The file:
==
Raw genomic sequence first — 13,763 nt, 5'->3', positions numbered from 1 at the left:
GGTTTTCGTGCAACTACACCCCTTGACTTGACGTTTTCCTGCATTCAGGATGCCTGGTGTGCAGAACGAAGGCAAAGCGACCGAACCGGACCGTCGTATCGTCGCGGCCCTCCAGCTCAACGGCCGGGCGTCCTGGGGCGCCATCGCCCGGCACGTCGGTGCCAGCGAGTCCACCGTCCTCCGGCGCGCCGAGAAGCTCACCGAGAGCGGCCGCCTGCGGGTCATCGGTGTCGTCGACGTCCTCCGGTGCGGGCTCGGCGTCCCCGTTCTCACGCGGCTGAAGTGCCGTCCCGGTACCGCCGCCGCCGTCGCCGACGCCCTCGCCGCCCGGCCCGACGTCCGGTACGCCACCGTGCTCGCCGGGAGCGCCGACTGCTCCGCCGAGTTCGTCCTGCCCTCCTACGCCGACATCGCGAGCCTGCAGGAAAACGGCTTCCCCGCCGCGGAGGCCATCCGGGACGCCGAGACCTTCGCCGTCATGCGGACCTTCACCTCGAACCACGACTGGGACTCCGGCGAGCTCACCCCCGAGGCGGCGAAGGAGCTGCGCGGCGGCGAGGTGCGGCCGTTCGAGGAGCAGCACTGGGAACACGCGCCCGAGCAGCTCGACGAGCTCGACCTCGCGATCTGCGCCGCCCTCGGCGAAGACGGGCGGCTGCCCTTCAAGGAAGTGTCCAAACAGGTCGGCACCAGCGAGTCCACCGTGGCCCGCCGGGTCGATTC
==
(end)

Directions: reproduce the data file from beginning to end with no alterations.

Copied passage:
Raw genomic sequence first — 13,763 nt, 5'->3', positions numbered from 1 at the left:
GGTTTTCGTGCAACTACACCCCTTGACTTGACGTTTTCCTGCATTCAGGATGCCTGGTGTGCAGAACGAAGGCAAAGCGACCGAACCGGACCGTCGTATCGTCGCGGCCCTCCAGCTCAACGGCCGGGCGTCCTGGGGCGCCATCGCCCGGCACGTCGGTGCCAGCGAGTCCACCGTCCTCCGGCGCGCCGAGAAGCTCACCGAGAGCGGCCGCCTGCGGGTCATCGGTGTCGTCGACGTCCTCCGGTGCGGGCTCGGCGTCCCCGTTCTCACGCGGCTGAAGTGCCGTCCCGGTACCGCCGCCGCCGTCGCCGACGCCCTCGCCGCCCGGCCCGACGTCCGGTACGCCACCGTGCTCGCCGGGAGCGCCGACTGCTCCGCCGAGTTCGTCCTGCCCTCCTACGCCGACATCGCGAGCCTGCAGGAAAACGGCTTCCCCGCCGCGGAGGCCATCCGGGACGCCGAGACCTTCGCCGTCATGCGGACCTTCACCTCGAACCACGACTGGGACTCCGGCGAGCTCACCCCCGAGGCGGCGAAGGAGCTGCGCGGCGGCGAGGTGCGGCCGTTCGAGGAGCAGCACTGGGAACACGCGCCCGAGCAGCTCGACGAGCTCGACCTCGCGATCTGCGCCGCCCTCGGCGAAGACGGGCGGCTGCCCTTCAAGGAAGTGTCCAAACAGGTCGGCACCAGCGAGTCCACCGTGGCCCGCCGGGTCGATTC